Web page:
In the United States, far too many politicians — from all parties — have spoken out in favor of further devastation of Gaza, including Sen. Lindsey Graham’s (R-SC) call to level the place.” 

Human rights experts, UN officials, faith leaders, and others have warned for years that the systemic oppression which rights groups now identify as apartheid would one day be too much to stand. Resistance would be inevitable.

For decades, Palestinian resistance has taken overwhelmingly non-violent forms, including the Great March of Return in 2018-2019, a peaceful Gaza protest that was met with overwhelming lethal violence by Israeli forces. But the world didn’t hear — or if it heard, it didn’t answer. When the UN warned in 2012 and 2015 that by 2020 Gaza would be unlivable” without a herculean effort” by the international community, the world didn’t respond.

This time the resistance took a violent form, including Hamas targeting civilians in horrifying ways that are illegal under international law. Those illegitimate acts must be condemned. But if we’re serious about preventing violence — all violence — we need to remember they didn’t come out of nowhere.

Smoke plumes billow during Israeli air strikes in Gaza City on October 12, 2023 as raging battles between Israel and the Hamas movement continue for the sixth consecutive day. (Photo by MAHMUD HAMS / AFP)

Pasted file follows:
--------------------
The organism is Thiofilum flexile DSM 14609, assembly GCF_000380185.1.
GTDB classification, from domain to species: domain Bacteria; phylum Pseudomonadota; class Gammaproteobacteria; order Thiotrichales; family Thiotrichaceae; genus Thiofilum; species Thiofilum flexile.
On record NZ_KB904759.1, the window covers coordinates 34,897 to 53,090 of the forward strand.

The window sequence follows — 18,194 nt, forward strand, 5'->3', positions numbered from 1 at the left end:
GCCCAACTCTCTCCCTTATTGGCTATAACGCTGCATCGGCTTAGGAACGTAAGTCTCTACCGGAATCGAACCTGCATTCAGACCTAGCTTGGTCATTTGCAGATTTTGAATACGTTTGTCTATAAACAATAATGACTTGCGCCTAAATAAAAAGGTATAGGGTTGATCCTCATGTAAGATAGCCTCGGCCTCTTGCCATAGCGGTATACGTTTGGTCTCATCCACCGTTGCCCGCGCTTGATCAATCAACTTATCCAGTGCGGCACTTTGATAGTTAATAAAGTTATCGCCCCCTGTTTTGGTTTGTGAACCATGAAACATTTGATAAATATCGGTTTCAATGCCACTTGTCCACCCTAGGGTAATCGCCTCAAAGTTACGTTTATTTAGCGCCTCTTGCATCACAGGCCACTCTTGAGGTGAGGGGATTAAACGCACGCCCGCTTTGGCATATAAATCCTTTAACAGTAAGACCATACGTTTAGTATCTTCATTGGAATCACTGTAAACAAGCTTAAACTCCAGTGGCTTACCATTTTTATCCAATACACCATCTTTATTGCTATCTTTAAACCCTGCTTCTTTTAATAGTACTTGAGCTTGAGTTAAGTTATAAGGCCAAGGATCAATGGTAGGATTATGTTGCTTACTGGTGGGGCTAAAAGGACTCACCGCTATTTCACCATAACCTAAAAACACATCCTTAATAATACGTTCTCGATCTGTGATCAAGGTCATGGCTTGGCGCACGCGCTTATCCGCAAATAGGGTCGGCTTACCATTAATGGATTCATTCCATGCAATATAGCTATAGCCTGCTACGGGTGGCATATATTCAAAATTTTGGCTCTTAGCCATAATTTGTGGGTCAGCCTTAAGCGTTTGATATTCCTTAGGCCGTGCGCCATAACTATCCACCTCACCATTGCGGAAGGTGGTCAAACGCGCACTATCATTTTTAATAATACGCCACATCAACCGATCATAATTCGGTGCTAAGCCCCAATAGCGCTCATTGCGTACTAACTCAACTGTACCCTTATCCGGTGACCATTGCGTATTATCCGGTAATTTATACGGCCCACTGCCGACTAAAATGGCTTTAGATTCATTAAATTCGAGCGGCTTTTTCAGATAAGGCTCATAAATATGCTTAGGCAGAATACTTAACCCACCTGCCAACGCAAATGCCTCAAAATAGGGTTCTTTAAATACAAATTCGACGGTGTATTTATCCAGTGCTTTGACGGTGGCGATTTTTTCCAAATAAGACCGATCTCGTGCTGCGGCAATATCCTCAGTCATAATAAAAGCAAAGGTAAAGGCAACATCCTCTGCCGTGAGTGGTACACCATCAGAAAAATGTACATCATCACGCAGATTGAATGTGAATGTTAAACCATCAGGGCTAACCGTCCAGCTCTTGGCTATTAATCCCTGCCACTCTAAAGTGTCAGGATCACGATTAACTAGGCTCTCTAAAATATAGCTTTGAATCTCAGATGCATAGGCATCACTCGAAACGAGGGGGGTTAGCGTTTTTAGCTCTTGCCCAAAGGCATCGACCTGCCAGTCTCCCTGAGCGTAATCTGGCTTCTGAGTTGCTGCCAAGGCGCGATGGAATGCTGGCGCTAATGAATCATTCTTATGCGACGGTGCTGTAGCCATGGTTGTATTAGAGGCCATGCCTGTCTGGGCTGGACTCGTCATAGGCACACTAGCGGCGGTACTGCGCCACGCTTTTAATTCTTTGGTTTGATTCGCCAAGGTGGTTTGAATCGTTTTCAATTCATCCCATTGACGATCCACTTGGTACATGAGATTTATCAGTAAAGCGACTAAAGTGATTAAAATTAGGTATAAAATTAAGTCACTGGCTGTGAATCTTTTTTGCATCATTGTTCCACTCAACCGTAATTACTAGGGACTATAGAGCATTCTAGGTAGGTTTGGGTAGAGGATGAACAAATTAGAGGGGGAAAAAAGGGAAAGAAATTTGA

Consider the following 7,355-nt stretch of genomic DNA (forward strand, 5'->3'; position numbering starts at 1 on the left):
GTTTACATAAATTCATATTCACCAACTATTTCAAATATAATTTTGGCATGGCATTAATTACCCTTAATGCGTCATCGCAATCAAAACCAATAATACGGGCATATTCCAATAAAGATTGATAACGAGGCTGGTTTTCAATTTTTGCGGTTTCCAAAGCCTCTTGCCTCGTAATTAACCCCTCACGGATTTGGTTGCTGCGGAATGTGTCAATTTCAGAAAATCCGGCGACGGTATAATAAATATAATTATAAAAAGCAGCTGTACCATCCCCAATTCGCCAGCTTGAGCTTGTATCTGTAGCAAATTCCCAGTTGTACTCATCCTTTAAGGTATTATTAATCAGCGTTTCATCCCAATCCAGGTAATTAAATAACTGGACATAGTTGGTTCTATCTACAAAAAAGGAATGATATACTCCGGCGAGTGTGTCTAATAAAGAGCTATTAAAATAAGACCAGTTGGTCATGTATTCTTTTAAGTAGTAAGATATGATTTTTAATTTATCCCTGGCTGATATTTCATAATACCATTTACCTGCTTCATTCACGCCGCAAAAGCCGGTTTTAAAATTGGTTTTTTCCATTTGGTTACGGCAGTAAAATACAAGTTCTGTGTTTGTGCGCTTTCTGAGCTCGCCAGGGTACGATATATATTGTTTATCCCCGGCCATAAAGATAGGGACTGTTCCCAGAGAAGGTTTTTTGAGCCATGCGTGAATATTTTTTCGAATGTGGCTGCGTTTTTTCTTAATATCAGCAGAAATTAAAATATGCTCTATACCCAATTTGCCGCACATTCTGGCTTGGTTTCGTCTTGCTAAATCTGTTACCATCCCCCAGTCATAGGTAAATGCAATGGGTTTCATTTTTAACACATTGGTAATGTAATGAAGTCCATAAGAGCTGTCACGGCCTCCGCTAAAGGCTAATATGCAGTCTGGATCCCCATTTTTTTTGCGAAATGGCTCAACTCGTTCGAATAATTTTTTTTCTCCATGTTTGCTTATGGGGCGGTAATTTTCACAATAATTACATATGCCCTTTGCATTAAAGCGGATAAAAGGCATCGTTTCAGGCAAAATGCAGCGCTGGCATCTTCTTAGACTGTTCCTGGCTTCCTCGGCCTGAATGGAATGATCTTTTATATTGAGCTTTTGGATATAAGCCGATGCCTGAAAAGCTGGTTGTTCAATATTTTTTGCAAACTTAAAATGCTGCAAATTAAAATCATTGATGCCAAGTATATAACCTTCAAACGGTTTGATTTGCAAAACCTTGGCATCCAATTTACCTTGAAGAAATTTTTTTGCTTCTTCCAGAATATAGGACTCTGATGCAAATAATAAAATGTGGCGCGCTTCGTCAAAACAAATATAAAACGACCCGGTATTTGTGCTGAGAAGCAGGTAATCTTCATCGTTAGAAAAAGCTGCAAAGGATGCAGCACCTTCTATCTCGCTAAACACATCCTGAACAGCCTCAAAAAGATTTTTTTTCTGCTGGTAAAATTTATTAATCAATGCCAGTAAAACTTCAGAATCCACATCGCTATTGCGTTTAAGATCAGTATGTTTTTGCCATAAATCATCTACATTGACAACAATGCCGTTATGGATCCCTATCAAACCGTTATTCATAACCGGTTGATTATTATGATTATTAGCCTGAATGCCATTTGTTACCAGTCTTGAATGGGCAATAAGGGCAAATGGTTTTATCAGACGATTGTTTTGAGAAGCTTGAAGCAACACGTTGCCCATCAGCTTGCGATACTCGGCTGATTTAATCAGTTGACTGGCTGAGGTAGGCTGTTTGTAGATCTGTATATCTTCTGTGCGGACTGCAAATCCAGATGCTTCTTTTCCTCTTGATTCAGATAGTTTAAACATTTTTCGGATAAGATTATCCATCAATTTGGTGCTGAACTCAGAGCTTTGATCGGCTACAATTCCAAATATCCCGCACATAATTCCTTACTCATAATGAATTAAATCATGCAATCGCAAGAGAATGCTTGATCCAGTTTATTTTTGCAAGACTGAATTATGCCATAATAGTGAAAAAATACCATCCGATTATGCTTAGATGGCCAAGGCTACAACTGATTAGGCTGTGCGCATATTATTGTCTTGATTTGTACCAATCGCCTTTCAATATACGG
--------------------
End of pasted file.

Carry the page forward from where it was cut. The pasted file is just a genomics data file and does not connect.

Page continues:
We need to change the conditions from which this brutality sprang. Sending more bombs, warplanes, guns and bullets won’t solve the problem. We’ve been providing Israel billions of our tax dollars—supplying about 20% of Israel’s entire military budget—for years. And we’ve done it without putting any conditions on an Israeli military that’s enforced a brutal siege and is indiscriminately bombing Gaza today.

That must end. We also need to stop protecting Israel from being held accountable in the International Criminal Court, and we need to stop vetoing virtually every UN resolution criticizing Israeli violations of human rights.

None of those things makes any attacks on civilians legal or morally acceptable. And Hamas’s cruelty must not be used to justify more brutality against millions of innocent Gazans, half of whom are under 19 and have lived through at least five Israeli wars already.

We need an immediate cease-fire right now. And we need to hold our own government accountable — which includes stopping Washington’s enabling of Israel’s oppression of Palestinians.

Palestinians have been paying the price for this apartheid system for generations. In the recent attacks, innocent Israelis paid a huge price for that system as well. It’s time to end it.

A version of this article was also published in Inside Sources.

Phyllis Bennis is a fellow of the Institute for Policy Studies and serves as international adviser for Jewish Voice for Peace. Her most recent book is the 7th updated edition of Understanding the Palestinian-Israeli Conflict: A Primer.